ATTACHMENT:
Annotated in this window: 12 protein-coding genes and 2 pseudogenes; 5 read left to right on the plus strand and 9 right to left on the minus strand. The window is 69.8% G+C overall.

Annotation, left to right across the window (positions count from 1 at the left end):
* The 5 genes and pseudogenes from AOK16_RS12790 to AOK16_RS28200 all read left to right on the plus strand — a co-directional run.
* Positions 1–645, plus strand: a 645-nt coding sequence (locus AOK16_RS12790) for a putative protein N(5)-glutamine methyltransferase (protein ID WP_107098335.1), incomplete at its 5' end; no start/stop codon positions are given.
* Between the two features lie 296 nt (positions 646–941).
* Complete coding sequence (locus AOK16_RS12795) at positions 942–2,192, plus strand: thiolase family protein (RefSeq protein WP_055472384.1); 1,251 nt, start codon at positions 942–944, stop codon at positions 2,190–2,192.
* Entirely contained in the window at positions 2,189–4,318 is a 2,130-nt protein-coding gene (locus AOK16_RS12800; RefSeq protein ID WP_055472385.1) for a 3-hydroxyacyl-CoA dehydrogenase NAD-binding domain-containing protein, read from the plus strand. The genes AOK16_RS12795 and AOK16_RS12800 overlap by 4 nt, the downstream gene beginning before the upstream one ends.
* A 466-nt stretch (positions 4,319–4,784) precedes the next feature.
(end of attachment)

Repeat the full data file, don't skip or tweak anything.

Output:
Annotated in this window: 12 protein-coding genes and 2 pseudogenes; 5 read left to right on the plus strand and 9 right to left on the minus strand. The window is 69.8% G+C overall.

Annotation, left to right across the window (positions count from 1 at the left end):
* The 5 genes and pseudogenes from AOK16_RS12790 to AOK16_RS28200 all read left to right on the plus strand — a co-directional run.
* Positions 1–645, plus strand: a 645-nt coding sequence (locus AOK16_RS12790) for a putative protein N(5)-glutamine methyltransferase (protein ID WP_107098335.1), incomplete at its 5' end; no start/stop codon positions are given.
* Between the two features lie 296 nt (positions 646–941).
* Complete coding sequence (locus AOK16_RS12795) at positions 942–2,192, plus strand: thiolase family protein (RefSeq protein WP_055472384.1); 1,251 nt, start codon at positions 942–944, stop codon at positions 2,190–2,192.
* Entirely contained in the window at positions 2,189–4,318 is a 2,130-nt protein-coding gene (locus AOK16_RS12800; RefSeq protein ID WP_055472385.1) for a 3-hydroxyacyl-CoA dehydrogenase NAD-binding domain-containing protein, read from the plus strand. The genes AOK16_RS12795 and AOK16_RS12800 overlap by 4 nt, the downstream gene beginning before the upstream one ends.
* A 466-nt stretch (positions 4,319–4,784) precedes the next feature.